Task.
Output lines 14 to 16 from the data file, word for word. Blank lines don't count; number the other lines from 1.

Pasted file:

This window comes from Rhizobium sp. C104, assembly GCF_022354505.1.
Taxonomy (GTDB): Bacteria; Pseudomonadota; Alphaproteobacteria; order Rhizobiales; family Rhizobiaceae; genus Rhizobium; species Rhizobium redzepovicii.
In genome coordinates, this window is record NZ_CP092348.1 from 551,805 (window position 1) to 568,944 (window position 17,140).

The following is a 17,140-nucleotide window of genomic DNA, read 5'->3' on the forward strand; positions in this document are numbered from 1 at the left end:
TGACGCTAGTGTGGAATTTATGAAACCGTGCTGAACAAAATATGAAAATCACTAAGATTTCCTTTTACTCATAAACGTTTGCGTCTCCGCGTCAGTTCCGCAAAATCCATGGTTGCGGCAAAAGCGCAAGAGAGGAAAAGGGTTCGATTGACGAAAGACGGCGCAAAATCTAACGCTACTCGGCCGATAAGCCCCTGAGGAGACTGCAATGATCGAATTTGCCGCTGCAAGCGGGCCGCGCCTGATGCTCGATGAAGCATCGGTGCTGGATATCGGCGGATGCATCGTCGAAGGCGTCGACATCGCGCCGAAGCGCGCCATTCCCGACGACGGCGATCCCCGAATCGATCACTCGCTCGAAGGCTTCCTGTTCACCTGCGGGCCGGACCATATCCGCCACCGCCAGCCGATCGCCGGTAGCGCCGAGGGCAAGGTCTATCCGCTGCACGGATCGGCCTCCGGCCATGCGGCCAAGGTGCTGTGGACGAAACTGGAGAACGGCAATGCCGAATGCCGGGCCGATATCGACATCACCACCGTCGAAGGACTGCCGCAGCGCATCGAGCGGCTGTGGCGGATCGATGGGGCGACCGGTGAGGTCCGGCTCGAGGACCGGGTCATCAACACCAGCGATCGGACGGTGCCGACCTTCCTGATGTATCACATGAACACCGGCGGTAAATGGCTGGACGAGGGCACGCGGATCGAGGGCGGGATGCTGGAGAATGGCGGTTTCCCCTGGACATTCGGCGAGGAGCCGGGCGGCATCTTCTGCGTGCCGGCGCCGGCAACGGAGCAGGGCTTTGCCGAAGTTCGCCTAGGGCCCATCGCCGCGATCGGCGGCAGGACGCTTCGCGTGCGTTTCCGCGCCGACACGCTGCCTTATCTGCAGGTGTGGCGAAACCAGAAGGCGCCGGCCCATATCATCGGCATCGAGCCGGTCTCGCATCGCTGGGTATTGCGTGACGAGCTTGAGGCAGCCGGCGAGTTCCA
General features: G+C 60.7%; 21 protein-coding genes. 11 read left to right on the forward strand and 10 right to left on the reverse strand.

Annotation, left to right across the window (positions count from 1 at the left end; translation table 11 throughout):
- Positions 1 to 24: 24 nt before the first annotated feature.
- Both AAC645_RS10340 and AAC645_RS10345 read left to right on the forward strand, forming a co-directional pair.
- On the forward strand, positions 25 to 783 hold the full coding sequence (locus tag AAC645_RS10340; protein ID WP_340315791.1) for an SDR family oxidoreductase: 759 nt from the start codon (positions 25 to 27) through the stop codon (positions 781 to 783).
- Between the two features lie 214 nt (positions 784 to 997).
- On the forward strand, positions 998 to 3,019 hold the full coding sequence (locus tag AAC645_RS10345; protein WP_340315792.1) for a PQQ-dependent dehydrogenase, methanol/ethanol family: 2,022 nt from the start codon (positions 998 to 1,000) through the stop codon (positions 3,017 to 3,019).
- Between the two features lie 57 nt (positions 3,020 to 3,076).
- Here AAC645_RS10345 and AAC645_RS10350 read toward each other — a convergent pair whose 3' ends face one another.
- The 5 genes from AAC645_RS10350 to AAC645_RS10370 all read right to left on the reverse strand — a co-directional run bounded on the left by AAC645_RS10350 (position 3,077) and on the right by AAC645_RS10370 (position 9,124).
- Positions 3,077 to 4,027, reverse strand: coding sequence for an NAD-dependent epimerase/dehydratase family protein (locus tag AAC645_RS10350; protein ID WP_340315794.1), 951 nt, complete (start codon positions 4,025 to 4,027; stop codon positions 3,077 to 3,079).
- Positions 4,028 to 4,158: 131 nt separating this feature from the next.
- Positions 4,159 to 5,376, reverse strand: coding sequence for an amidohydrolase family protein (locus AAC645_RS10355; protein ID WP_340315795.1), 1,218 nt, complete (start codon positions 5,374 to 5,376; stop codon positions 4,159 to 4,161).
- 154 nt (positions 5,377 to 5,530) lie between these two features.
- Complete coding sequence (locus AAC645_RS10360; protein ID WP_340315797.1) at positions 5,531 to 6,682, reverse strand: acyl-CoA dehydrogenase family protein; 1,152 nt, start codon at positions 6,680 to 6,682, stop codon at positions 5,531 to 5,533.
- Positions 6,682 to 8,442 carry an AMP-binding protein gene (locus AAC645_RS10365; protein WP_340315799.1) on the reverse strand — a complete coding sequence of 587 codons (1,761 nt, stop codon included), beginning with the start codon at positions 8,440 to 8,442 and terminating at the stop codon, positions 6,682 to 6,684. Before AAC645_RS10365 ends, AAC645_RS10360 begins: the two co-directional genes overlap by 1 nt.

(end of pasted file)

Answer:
- Here AAC645_RS10345 and AAC645_RS10350 read toward each other — a convergent pair whose 3' ends face one another.
- The 5 genes from AAC645_RS10350 to AAC645_RS10370 all read right to left on the reverse strand — a co-directional run bounded on the left by AAC645_RS10350 (position 3,077) and on the right by AAC645_RS10370 (position 9,124).
- Positions 3,077 to 4,027, reverse strand: coding sequence for an NAD-dependent epimerase/dehydratase family protein (locus tag AAC645_RS10350; protein ID WP_340315794.1), 951 nt, complete (start codon positions 4,025 to 4,027; stop codon positions 3,077 to 3,079).